Petr Winkler, Markéta Bejdová, Ladislav Csémy, Aneta Weissová
Evidence about social costs of gambling is scarce and the methodology for their calculation has been a subject to strong criticism. We aimed to estimate social costs of gambling in the Czech Republic 2012. This retrospective, prevalence based cost of illness study builds on the revised methodology of Australian Productivity Commission. Social costs of gambling were estimated by combining epidemiological and economic data. Prevalence data on negative consequences of gambling were taken from existing national epidemiological studies. Economic data were taken from various national and international sources. Consequences of problem and pathological gambling only were taken into account. In 2012, the social costs of gambling in the Czech Republic were estimated to range between 541,619 and 619,608 thousands EUR. While personal and family costs accounted for 63% of all social costs, direct medical costs were estimated to range from 0.25 to 0.28% of all social costs only. This is the first study which estimates social costs of gambling in any of the Central and East European countries. It builds upon the solid evidence about prevalence of gambling related problems in the Czech Republic and satisfactorily reliable economic data. However, there is a number of limitations stemming from assumptions that were made, which suggest that the methodology for the calculation of the social costs of gambling needs further development.
Winkler, P., Bejdová, M., Csémy, L., & Weissová, A. (2016). Social Costs of Gambling in the Czech Republic 2012. Journal of Gambling Studies, 1–18. https://doi.org/10.1007/s10899-016-9660-4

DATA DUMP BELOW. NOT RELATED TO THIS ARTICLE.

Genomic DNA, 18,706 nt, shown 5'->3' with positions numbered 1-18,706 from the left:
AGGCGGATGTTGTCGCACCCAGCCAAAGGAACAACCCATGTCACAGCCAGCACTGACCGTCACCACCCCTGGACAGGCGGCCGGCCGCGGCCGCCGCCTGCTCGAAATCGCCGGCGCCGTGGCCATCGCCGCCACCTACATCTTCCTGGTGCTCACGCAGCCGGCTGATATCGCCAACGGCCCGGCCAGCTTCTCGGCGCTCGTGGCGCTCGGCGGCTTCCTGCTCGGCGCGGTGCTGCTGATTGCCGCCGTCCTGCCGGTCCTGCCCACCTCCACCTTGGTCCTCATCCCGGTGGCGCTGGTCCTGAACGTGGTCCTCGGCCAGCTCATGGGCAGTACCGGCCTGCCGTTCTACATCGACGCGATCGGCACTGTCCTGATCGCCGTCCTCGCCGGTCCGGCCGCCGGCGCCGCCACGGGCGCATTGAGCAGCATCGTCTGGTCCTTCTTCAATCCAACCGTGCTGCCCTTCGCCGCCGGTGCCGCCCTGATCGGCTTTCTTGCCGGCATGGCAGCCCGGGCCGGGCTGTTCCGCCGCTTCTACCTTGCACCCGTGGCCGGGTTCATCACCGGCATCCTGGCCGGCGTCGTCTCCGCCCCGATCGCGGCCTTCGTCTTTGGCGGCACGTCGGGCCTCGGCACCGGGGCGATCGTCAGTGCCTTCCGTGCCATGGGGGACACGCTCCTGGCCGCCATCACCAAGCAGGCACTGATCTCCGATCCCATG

Jessica McBride & Jeffrey Derevensky
Gambling and video game playing represent two leisure activities in which adolescents and young adults participate. There are psychological and behavioural parallels between some forms of gambling (e.g., slot machines, video lottery terminals, electronic gambling machines) and some types of video games (e.g., arcade games). Both activities operate on behavioural principles of variable reinforcement schedules in order to reward and prolong play and use exciting and stimulating sound and light effects within game play. Additionally, both activities have similar negative effects associated with excessive play (e.g., poor academic performance, moodiness, loss of interest in activities previously enjoyed, and interpersonal conflict). Thus, there is concern that children and adolescents who are attracted to video games, for both psychological rewards and the challenge, may be at greater risk to gamble. We examined the gambling and video game playing behaviour among 1,229 adolescents and young adults. Results indicate that gamblers, relative to non-gamblers, were more likely to play video games. Video game players were more likely than non-players to gamble. Both social and problem gamblers had higher rates of video game playing than did non-gamblers, and addicted gamers had higher rates of gambling than did social and non-gamers. Results from the current study suggest significant overlap in youth participation in both gambling activities and video game playing. These results have implications for future research and the treatment of problem gambling and video game addiction.